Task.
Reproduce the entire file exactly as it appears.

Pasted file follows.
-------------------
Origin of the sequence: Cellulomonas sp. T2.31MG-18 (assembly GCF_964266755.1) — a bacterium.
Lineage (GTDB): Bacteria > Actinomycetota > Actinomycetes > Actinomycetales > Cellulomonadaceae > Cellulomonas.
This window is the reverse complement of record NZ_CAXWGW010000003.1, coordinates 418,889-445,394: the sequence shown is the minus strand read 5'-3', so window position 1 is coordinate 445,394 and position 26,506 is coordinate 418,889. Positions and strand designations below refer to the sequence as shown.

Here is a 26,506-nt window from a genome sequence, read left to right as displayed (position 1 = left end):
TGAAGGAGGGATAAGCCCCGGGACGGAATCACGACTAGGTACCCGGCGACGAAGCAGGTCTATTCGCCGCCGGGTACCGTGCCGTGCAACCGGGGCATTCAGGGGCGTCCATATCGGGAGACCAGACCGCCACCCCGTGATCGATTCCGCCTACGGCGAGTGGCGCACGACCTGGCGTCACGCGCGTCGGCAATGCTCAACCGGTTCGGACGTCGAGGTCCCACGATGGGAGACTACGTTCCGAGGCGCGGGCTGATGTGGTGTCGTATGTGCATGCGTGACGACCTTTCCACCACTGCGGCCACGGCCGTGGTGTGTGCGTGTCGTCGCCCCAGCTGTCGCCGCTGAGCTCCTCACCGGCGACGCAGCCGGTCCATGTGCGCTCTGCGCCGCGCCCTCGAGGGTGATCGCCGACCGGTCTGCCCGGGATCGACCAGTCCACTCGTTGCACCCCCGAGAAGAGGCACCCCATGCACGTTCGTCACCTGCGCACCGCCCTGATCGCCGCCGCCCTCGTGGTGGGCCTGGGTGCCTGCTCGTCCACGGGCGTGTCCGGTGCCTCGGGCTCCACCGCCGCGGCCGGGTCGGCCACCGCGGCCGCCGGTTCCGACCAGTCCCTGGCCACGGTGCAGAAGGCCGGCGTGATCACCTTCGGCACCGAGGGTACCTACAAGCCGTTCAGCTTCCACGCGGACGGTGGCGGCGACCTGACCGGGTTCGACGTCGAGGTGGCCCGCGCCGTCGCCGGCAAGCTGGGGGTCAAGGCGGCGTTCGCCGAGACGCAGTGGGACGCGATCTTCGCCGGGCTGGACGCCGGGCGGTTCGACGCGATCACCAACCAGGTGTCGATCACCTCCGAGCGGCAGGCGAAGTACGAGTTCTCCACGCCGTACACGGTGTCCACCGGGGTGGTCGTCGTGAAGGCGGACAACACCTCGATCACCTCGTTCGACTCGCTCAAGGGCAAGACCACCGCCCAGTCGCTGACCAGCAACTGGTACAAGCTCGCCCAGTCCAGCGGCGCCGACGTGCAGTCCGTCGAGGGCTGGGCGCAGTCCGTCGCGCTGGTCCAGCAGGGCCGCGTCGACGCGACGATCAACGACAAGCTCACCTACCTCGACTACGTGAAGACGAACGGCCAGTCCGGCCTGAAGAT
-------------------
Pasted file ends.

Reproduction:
Origin of the sequence: Cellulomonas sp. T2.31MG-18 (assembly GCF_964266755.1) — a bacterium.
Lineage (GTDB): Bacteria > Actinomycetota > Actinomycetes > Actinomycetales > Cellulomonadaceae > Cellulomonas.
This window is the reverse complement of record NZ_CAXWGW010000003.1, coordinates 418,889-445,394: the sequence shown is the minus strand read 5'-3', so window position 1 is coordinate 445,394 and position 26,506 is coordinate 418,889. Positions and strand designations below refer to the sequence as shown.

Here is a 26,506-nt window from a genome sequence, read left to right as displayed (position 1 = left end):
TGAAGGAGGGATAAGCCCCGGGACGGAATCACGACTAGGTACCCGGCGACGAAGCAGGTCTATTCGCCGCCGGGTACCGTGCCGTGCAACCGGGGCATTCAGGGGCGTCCATATCGGGAGACCAGACCGCCACCCCGTGATCGATTCCGCCTACGGCGAGTGGCGCACGACCTGGCGTCACGCGCGTCGGCAATGCTCAACCGGTTCGGACGTCGAGGTCCCACGATGGGAGACTACGTTCCGAGGCGCGGGCTGATGTGGTGTCGTATGTGCATGCGTGACGACCTTTCCACCACTGCGGCCACGGCCGTGGTGTGTGCGTGTCGTCGCCCCAGCTGTCGCCGCTGAGCTCCTCACCGGCGACGCAGCCGGTCCATGTGCGCTCTGCGCCGCGCCCTCGAGGGTGATCGCCGACCGGTCTGCCCGGGATCGACCAGTCCACTCGTTGCACCCCCGAGAAGAGGCACCCCATGCACGTTCGTCACCTGCGCACCGCCCTGATCGCCGCCGCCCTCGTGGTGGGCCTGGGTGCCTGCTCGTCCACGGGCGTGTCCGGTGCCTCGGGCTCCACCGCCGCGGCCGGGTCGGCCACCGCGGCCGCCGGTTCCGACCAGTCCCTGGCCACGGTGCAGAAGGCCGGCGTGATCACCTTCGGCACCGAGGGTACCTACAAGCCGTTCAGCTTCCACGCGGACGGTGGCGGCGACCTGACCGGGTTCGACGTCGAGGTGGCCCGCGCCGTCGCCGGCAAGCTGGGGGTCAAGGCGGCGTTCGCCGAGACGCAGTGGGACGCGATCTTCGCCGGGCTGGACGCCGGGCGGTTCGACGCGATCACCAACCAGGTGTCGATCACCTCCGAGCGGCAGGCGAAGTACGAGTTCTCCACGCCGTACACGGTGTCCACCGGGGTGGTCGTCGTGAAGGCGGACAACACCTCGATCACCTCGTTCGACTCGCTCAAGGGCAAGACCACCGCCCAGTCGCTGACCAGCAACTGGTACAAGCTCGCCCAGTCCAGCGGCGCCGACGTGCAGTCCGTCGAGGGCTGGGCGCAGTCCGTCGCGCTGGTCCAGCAGGGCCGCGTCGACGCGACGATCAACGACAAGCTCACCTACCTCGACTACGTGAAGACGAACGGCCAGTCCGGCCTGAAGAT